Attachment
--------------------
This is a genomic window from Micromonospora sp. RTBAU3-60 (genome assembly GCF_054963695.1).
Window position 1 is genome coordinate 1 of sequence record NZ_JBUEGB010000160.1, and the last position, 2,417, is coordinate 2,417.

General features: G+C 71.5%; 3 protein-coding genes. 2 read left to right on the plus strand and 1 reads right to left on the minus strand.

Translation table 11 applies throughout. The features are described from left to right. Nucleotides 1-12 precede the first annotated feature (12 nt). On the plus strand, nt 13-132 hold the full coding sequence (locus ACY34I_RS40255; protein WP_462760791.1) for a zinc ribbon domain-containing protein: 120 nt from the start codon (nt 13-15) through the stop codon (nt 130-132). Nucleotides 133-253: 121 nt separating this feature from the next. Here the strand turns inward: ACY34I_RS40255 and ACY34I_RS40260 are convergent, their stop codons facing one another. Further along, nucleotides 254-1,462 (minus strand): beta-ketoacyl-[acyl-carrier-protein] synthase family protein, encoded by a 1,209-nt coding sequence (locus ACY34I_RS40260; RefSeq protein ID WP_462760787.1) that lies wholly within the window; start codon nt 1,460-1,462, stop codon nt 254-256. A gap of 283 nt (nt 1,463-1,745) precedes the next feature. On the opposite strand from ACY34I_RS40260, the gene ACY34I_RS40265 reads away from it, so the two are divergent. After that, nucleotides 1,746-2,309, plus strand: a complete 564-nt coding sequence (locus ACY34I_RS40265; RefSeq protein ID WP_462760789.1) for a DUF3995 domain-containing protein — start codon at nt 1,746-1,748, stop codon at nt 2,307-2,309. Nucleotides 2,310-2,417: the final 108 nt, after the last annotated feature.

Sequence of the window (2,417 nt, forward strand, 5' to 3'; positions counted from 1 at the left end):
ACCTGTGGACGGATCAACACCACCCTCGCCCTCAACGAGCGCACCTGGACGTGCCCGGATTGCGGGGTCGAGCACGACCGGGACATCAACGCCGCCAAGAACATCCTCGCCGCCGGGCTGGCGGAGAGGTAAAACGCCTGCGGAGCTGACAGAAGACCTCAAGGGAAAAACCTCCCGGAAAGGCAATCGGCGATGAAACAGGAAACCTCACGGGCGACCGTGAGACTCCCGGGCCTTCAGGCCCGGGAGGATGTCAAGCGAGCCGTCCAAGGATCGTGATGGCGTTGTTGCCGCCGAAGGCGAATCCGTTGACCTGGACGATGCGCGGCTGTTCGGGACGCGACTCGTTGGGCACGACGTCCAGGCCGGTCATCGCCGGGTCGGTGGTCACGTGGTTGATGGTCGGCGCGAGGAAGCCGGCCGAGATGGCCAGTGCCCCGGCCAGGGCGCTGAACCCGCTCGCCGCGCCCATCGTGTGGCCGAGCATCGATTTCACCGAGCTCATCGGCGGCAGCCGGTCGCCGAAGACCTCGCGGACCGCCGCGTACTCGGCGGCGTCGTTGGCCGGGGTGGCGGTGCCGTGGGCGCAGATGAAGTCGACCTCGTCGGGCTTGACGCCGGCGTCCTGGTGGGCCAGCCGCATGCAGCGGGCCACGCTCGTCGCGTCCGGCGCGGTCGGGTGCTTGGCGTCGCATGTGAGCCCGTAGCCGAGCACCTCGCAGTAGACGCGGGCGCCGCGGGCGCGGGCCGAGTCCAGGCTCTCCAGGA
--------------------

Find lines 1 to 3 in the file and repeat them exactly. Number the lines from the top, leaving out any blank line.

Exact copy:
This is a genomic window from Micromonospora sp. RTBAU3-60 (genome assembly GCF_054963695.1).
Window position 1 is genome coordinate 1 of sequence record NZ_JBUEGB010000160.1, and the last position, 2,417, is coordinate 2,417.

General features: G+C 71.5%; 3 protein-coding genes. 2 read left to right on the plus strand and 1 reads right to left on the minus strand.